Behold the Lamb of God

John 1:29-34

The next day John saw Jesus coming toward him and said, “Look, the Lamb of God, who takes away the sin of the world! 30 This is the one I meant when I said, ‘A man who comes after me has surpassed me because he was before me.’ 31 I myself did not know him, but the reason I came baptizing with water was that he might be revealed to Israel.”

32 Then John gave this testimony: “I saw the Spirit come down from heaven as a dove and remain on him. 33 And I myself did not know him, but the one who sent me to baptize with water told me, ‘The man on whom you see the Spirit come down and remain is the one who will baptize with the Holy Spirit.’ 34 I have seen and I testify that this is God’s Chosen One.”

Behold, The Lamb of God

Not only does Jesus fulfill the law of Moses and the hopes of the prophets, he also completes the worship of Israel. In Jesus, old covenant types give way to the new creation antitype—shadow is supplanted by substance. To “Behold, the Lamb of God” is to see in Jesus the arrival of the suffering servant of Isaiah’s prophecy (Isa. 53:4–12), who took the punishment we deserve to give us the grace we could never earn.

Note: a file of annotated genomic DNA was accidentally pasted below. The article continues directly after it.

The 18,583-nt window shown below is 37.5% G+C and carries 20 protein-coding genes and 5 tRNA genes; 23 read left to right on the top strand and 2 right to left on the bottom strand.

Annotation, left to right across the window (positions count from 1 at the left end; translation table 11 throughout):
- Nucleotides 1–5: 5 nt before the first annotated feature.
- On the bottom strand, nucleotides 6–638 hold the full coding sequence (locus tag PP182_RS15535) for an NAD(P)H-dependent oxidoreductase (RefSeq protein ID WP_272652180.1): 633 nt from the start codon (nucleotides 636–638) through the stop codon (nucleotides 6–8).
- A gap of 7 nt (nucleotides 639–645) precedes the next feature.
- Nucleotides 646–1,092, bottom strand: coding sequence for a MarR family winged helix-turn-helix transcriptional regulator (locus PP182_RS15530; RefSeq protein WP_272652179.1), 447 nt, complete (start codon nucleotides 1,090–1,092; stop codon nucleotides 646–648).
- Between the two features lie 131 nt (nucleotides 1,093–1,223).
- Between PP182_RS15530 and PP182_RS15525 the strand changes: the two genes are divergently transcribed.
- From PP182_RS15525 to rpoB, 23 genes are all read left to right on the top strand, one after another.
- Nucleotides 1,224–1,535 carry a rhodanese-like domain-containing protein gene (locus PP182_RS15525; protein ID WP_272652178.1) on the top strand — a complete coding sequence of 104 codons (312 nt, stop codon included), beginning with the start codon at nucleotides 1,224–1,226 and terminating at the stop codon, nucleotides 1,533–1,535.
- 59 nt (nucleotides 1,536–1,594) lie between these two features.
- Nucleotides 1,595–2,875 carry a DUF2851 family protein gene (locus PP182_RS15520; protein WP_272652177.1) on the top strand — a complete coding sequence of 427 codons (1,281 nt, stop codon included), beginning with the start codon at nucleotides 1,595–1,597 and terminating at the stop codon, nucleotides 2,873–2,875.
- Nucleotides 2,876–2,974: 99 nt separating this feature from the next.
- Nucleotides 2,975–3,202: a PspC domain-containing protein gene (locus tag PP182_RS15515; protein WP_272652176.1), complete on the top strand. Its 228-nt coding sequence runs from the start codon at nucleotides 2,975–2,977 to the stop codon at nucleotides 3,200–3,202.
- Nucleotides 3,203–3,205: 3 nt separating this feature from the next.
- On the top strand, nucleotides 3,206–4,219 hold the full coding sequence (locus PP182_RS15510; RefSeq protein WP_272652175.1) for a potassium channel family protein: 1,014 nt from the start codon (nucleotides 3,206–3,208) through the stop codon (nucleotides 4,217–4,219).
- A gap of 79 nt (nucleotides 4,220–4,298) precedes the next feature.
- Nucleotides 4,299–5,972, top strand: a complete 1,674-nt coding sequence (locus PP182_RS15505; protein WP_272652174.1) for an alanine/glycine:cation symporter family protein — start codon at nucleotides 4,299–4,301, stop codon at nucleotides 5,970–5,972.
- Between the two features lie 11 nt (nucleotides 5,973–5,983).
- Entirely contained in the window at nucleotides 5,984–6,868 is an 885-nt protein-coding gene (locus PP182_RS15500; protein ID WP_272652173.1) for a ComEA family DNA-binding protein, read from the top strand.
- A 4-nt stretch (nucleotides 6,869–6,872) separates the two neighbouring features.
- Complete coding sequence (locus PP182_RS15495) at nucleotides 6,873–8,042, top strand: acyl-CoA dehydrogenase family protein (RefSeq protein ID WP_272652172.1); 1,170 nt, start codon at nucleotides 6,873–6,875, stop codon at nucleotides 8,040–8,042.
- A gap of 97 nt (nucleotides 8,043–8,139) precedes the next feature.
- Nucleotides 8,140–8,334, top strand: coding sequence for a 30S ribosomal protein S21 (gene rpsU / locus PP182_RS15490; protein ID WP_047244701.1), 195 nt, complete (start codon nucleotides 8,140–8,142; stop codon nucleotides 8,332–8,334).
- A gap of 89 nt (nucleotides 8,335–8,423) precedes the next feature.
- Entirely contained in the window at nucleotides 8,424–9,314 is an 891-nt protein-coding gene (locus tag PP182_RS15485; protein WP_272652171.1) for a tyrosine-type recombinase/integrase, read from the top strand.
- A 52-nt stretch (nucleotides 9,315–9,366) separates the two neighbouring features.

To see Jesus is to celebrate the end of the sacrificial system, which was central to Israel’s worship. For the blood of Jesus cleanses us from our sin, once and for all (Heb. 10:10). This good news is so central to John’s message that he spends 40 percent of his Gospel describing one week—the most crucial week of our Lord’s life, the week of his death and resurrection (John 12:1–20:25). John wants us to see Jesus not just as a moral model but, far more importantly, as the substitute sacrifice for our sin.

As the Messiah, Jesus was anointed with the Spirit without measure (cf. Isa. 61:1–3; Luke 4:14–19), and he gives his Spirit without reservation to his people. By the Spirit’s baptism, Jesus unites us to himself and inaugurates us into life and service in his kingdom. With Jesus, eternal life begins before death; earthly death is not the final chapter for those united to Christ eternally. The new age has broken in on us, and all are welcomed into it, by resting upon Christ’s provision and resisting the urge to make our way to God with the merit of our obedience.

*These devos are taken from Crossway's, ESV Gospel Transformation Bible.